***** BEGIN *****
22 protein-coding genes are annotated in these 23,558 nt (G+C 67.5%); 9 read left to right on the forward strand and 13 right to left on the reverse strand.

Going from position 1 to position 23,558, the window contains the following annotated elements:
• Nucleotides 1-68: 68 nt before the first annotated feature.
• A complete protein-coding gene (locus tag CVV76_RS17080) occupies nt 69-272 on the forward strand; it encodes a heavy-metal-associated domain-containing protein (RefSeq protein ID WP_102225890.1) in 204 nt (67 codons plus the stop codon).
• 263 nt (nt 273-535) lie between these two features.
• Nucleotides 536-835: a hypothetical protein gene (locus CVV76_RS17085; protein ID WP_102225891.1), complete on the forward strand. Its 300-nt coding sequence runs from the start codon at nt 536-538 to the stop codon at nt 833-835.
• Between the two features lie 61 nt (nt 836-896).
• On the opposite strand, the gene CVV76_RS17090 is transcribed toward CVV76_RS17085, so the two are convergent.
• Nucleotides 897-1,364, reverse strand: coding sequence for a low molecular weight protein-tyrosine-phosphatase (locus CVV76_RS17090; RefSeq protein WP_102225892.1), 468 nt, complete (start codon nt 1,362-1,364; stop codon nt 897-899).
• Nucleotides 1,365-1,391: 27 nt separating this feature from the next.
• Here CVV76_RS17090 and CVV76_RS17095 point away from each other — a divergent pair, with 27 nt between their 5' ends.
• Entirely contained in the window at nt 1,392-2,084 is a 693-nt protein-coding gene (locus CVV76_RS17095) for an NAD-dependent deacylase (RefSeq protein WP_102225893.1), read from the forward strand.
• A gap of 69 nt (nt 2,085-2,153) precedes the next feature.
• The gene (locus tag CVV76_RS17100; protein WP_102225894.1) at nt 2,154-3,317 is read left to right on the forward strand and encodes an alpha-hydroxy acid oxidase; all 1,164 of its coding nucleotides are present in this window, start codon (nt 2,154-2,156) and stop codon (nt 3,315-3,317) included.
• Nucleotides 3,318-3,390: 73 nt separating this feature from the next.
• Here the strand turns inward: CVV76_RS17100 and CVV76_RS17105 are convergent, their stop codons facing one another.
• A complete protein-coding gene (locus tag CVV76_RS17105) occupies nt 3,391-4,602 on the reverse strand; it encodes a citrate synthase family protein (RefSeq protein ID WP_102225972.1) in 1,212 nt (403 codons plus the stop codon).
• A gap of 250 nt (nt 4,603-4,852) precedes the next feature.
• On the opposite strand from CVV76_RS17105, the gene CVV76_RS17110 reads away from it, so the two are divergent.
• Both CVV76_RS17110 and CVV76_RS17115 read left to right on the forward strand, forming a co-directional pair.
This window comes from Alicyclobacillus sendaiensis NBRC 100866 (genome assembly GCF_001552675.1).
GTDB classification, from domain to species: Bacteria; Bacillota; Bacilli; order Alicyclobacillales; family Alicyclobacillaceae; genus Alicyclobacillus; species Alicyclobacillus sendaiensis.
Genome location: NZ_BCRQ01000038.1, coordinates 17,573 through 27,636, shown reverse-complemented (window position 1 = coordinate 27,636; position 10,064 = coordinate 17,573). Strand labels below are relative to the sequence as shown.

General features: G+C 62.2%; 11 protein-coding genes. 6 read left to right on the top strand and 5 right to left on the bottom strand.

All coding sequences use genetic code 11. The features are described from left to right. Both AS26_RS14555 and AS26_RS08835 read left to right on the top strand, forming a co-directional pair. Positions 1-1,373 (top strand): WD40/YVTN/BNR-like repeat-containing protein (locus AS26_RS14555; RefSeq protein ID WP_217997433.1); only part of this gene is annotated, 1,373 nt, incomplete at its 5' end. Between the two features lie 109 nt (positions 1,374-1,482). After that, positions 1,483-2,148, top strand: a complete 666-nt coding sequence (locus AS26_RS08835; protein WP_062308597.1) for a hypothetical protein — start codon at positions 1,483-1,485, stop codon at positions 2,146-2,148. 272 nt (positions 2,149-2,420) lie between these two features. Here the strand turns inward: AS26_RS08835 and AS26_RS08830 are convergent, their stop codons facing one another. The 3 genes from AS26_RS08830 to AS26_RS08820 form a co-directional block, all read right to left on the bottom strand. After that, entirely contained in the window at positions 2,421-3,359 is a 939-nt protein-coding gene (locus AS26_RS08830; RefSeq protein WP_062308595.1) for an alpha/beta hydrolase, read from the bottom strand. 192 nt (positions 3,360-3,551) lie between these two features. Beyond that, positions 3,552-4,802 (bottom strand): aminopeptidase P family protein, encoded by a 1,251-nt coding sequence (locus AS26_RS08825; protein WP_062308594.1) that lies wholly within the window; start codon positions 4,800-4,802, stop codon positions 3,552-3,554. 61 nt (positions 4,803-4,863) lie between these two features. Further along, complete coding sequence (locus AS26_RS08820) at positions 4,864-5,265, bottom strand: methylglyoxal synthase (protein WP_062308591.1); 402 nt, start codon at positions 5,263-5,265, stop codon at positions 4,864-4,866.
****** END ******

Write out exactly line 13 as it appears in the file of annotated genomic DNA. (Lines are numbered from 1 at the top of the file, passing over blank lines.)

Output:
• A gap of 69 nt (nt 2,085-2,153) precedes the next feature.